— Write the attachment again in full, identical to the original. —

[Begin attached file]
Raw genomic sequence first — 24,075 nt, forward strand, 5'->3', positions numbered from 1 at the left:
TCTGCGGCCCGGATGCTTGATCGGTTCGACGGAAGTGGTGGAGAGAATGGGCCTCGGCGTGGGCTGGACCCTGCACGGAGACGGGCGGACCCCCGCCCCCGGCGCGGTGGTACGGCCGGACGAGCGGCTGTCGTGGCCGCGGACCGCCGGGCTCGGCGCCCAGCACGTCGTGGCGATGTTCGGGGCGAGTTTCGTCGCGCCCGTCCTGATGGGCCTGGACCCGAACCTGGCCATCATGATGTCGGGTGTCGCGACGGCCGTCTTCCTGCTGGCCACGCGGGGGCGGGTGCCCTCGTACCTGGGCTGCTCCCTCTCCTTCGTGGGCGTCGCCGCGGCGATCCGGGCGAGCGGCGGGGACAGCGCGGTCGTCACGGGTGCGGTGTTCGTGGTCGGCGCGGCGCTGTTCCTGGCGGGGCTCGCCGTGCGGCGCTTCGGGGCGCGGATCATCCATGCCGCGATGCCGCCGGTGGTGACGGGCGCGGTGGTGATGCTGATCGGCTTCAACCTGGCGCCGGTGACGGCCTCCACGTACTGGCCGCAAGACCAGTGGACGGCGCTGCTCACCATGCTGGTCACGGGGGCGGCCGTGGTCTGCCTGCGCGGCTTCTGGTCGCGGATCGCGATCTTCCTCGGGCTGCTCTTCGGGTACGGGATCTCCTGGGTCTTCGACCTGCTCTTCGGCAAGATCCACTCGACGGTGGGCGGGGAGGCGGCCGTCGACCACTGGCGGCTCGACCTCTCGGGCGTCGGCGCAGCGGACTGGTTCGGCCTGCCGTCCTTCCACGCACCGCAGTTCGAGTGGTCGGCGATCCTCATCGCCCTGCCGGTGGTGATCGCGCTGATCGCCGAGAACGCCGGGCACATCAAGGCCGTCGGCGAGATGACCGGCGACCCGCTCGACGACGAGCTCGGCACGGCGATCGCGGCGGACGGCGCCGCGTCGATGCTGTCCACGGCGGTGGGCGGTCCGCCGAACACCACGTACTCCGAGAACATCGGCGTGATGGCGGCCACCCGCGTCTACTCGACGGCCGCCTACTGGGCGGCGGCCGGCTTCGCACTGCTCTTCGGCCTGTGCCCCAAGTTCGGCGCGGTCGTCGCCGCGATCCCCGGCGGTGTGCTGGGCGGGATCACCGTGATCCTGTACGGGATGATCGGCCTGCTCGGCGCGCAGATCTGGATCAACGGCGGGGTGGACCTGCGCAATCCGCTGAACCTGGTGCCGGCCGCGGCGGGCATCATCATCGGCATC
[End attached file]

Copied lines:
Raw genomic sequence first — 24,075 nt, forward strand, 5'->3', positions numbered from 1 at the left:
TCTGCGGCCCGGATGCTTGATCGGTTCGACGGAAGTGGTGGAGAGAATGGGCCTCGGCGTGGGCTGGACCCTGCACGGAGACGGGCGGACCCCCGCCCCCGGCGCGGTGGTACGGCCGGACGAGCGGCTGTCGTGGCCGCGGACCGCCGGGCTCGGCGCCCAGCACGTCGTGGCGATGTTCGGGGCGAGTTTCGTCGCGCCCGTCCTGATGGGCCTGGACCCGAACCTGGCCATCATGATGTCGGGTGTCGCGACGGCCGTCTTCCTGCTGGCCACGCGGGGGCGGGTGCCCTCGTACCTGGGCTGCTCCCTCTCCTTCGTGGGCGTCGCCGCGGCGATCCGGGCGAGCGGCGGGGACAGCGCGGTCGTCACGGGTGCGGTGTTCGTGGTCGGCGCGGCGCTGTTCCTGGCGGGGCTCGCCGTGCGGCGCTTCGGGGCGCGGATCATCCATGCCGCGATGCCGCCGGTGGTGACGGGCGCGGTGGTGATGCTGATCGGCTTCAACCTGGCGCCGGTGACGGCCTCCACGTACTGGCCGCAAGACCAGTGGACGGCGCTGCTCACCATGCTGGTCACGGGGGCGGCCGTGGTCTGCCTGCGCGGCTTCTGGTCGCGGATCGCGATCTTCCTCGGGCTGCTCTTCGGGTACGGGATCTCCTGGGTCTTCGACCTGCTCTTCGGCAAGATCCACTCGACGGTGGGCGGGGAGGCGGCCGTCGACCACTGGCGGCTCGACCTCTCGGGCGTCGGCGCAGCGGACTGGTTCGGCCTGCCGTCCTTCCACGCACCGCAGTTCGAGTGGTCGGCGATCCTCATCGCCCTGCCGGTGGTGATCGCGCTGATCGCCGAGAACGCCGGGCACATCAAGGCCGTCGGCGAGATGACCGGCGACCCGCTCGACGACGAGCTCGGCACGGCGATCGCGGCGGACGGCGCCGCGTCGATGCTGTCCACGGCGGTGGGCGGTCCGCCGAACACCACGTACTCCGAGAACATCGGCGTGATGGCGGCCACCCGCGTCTACTCGACGGCCGCCTACTGGGCGGCGGCCGGCTTCGCACTGCTCTTCGGCCTGTGCCCCAAGTTCGGCGCGGTCGTCGCCGCGATCCCCGGCGGTGTGCTGGGCGGGATCACCGTGATCCTGTACGGGATGATCGGCCTGCTCGGCGCGCAGATCTGGATCAACGGCGGGGTGGACCTGCGCAATCCGCTGAACCTGGTGCCGGCCGCGGCGGGCATCATCATCGGCATC